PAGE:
We were asked to quote on wooden screens, wooden pergolas, wooden decks and wooden gates on a new build in Prestondale, an area north of Umhlanga, at a development called Izinga Ridge. We originally quoted in about June 2013 and the work was awarded to us for s start date of about 1 November 2013. The job consisted of various screens between brick columns on the boundary wall, a pergola on an open balcony on the first floor, external and internal balustrades, garden gates, a driveway gate and a pool deck.
All the timber we used was balau hardwood with the exception of the substructure of the pool deck which was H3 and H4 CCA treated pine. In other articles you can read about how we have managed to keep our prices down by using this as a substructure whilst still being able to offer up to a 50 year guarantee on this treated timber.
Most of the screens were pretty straight forward with balau cleats on the wall and then clad using a non reeded 19 x 68 deck board. We used non reeded so that both sides would look the same, but we did battle to find non reeded boards as most of the deck boards available are already reeded, or grooved on one side. There were two screens that proved a little more difficult as the wall we were attaching them to was angled. So the boards had to be cut at that angle and secured to each other whilst still remaining level and the join remaining plumb.
The external balustrades were different to our normal vertical picket style balustrades as the client requested horizontal slats instead. Again we used non reeded deck boards for this with a normal post system. On each post we attached vertical cleats to accept the horizontal deck boards or slats. They were installed in line, or on top of the concrete slab, rather than being attached to the front of the concrete slab. The tiles had already gone down so we had to drill through the tiles without cracking them. We installed an “ankle” on the middle post to provide support which is attached to the vertical post and is then shaped to fit around the slab to attach again to the vertical of the concrete slab. This, in effect, allows the post to be attached to the outside but still allows the balustrade to sit on top of the slab. It is much neater but does require a bit more thought and re-enforcing.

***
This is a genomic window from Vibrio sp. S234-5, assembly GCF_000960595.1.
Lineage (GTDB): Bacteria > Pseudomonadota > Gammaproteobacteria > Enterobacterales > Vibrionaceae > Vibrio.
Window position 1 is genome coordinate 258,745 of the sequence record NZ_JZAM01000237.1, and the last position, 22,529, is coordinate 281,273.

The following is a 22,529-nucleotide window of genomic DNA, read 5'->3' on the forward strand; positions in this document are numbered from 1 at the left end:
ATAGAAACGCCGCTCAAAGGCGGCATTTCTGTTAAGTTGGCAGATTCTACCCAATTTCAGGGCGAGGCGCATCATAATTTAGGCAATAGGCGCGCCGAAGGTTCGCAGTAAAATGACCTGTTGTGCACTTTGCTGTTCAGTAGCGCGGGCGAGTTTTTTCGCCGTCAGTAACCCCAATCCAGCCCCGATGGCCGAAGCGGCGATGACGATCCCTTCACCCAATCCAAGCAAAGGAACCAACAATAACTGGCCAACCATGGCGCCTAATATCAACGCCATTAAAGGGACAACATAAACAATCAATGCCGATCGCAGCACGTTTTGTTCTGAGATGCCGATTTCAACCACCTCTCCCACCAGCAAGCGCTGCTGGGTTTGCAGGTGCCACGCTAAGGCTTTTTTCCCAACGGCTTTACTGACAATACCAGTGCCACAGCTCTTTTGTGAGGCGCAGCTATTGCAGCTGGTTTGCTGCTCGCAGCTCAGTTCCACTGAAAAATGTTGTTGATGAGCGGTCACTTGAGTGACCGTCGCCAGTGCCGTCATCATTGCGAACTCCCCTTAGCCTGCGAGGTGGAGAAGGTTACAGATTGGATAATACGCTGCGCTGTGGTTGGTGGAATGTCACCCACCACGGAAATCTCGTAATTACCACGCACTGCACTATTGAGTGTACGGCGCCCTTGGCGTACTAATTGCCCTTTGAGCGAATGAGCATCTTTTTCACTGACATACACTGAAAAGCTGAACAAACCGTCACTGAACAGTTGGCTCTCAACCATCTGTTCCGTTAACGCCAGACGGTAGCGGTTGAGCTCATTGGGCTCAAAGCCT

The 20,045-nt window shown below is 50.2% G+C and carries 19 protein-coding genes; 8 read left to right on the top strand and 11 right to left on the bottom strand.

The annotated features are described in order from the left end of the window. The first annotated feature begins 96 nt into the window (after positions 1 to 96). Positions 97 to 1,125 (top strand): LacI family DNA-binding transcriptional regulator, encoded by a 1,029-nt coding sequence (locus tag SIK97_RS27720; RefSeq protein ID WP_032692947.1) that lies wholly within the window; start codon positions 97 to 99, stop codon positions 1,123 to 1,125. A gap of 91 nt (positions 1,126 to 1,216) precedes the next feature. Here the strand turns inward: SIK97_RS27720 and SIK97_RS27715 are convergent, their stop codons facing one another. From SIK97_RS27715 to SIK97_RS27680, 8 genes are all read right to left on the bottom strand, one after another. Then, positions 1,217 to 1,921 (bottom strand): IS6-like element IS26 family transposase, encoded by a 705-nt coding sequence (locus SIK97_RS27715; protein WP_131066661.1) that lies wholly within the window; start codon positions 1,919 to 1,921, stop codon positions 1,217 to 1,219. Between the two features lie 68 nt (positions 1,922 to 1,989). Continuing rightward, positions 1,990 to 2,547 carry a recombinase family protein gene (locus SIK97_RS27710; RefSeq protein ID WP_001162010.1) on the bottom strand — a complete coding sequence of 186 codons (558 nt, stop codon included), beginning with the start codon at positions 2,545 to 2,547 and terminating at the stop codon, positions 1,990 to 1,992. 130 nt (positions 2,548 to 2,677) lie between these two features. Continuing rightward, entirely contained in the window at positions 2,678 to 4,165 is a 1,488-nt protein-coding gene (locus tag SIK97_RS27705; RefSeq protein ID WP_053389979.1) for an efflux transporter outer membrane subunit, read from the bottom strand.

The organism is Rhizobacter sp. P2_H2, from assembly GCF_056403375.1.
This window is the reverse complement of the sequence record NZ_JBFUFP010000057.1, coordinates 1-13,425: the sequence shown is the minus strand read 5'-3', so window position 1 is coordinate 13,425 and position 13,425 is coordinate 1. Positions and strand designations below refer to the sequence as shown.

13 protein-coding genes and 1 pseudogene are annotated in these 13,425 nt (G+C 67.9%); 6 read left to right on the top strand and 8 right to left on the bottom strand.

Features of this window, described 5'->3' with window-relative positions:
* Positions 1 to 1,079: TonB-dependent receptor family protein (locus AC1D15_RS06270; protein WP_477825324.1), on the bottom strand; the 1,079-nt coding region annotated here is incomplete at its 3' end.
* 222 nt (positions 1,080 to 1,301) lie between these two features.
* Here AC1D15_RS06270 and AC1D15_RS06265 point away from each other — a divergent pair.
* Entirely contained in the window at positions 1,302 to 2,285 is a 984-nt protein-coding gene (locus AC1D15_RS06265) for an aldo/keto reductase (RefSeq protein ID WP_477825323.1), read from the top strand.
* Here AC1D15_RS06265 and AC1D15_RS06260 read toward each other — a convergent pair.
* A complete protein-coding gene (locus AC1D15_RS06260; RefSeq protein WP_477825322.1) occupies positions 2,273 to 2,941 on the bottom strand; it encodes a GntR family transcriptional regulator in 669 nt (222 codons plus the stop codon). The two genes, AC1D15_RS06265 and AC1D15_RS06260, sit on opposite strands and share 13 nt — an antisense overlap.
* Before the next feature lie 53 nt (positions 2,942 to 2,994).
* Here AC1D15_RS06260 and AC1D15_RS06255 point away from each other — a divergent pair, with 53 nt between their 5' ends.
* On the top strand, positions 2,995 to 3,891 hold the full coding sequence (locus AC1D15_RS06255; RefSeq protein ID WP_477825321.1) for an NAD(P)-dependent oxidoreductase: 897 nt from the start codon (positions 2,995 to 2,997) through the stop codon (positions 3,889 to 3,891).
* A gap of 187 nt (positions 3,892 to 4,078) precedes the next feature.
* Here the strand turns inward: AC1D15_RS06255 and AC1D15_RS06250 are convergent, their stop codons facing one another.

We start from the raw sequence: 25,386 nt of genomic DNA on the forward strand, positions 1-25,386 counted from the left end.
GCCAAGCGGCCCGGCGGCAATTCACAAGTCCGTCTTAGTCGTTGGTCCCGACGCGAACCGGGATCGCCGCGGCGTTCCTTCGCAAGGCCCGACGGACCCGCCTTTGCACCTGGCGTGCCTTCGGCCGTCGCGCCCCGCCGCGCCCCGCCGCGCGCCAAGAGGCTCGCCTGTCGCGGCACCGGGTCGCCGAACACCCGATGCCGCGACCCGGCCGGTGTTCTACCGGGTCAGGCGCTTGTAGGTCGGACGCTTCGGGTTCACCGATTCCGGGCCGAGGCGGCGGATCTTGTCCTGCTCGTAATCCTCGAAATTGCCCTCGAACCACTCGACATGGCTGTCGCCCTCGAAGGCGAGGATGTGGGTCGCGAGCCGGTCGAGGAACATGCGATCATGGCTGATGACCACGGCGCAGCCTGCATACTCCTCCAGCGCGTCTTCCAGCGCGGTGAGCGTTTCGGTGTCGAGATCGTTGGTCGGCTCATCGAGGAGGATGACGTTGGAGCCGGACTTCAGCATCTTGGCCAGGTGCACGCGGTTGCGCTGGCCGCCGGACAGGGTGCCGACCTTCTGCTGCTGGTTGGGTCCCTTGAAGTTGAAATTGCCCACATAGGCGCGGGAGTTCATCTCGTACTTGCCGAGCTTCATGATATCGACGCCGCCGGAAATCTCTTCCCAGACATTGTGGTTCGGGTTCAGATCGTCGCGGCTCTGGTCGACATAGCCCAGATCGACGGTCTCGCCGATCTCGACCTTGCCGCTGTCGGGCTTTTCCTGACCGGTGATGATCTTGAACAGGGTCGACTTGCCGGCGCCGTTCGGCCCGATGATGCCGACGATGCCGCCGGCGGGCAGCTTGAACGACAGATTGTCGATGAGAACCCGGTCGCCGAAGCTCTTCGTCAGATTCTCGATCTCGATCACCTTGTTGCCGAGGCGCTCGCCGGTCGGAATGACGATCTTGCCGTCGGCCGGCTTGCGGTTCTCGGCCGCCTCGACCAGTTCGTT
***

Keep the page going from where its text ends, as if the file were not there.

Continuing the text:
The pool deck was relatively simple as it was a low-level deck around the pool with a simple frame system using 38 x 114 joists and beams. Extra posts had to be concreted in as it wasn’t high enough to slot an under beam, or main beam, of 50 x 228 in.
The driveway gate was fun. We had the steel made up in a design that would work well by cladding it with wood. We had to source long enough non reeded boards to run the full width of 4m. One cannot join boards in this type of gate unless there is a centre steel vertical support which would spoil the look of the gate a bit. We had run out of standard non reeded boards and so had all suppliers so we sourced a 20 x 140 board and ripped it in half, length ways, to arrive at two boards of 20 x 68.
The pictures alongside show some work in progress and some completed work. It was an interesting but challenging job as there were many contractors on site all trying to work, and finish, before the handover of the house. The worst part of the job was fighting traffic from north Umhlanga to the freeway in both the morning and afternoon.
For a free, no obligation, quote on wooden decks, pergolas, garden gates, balustrades and all other outdoor timber work, please call us on 082 496 5444 or complete the form below.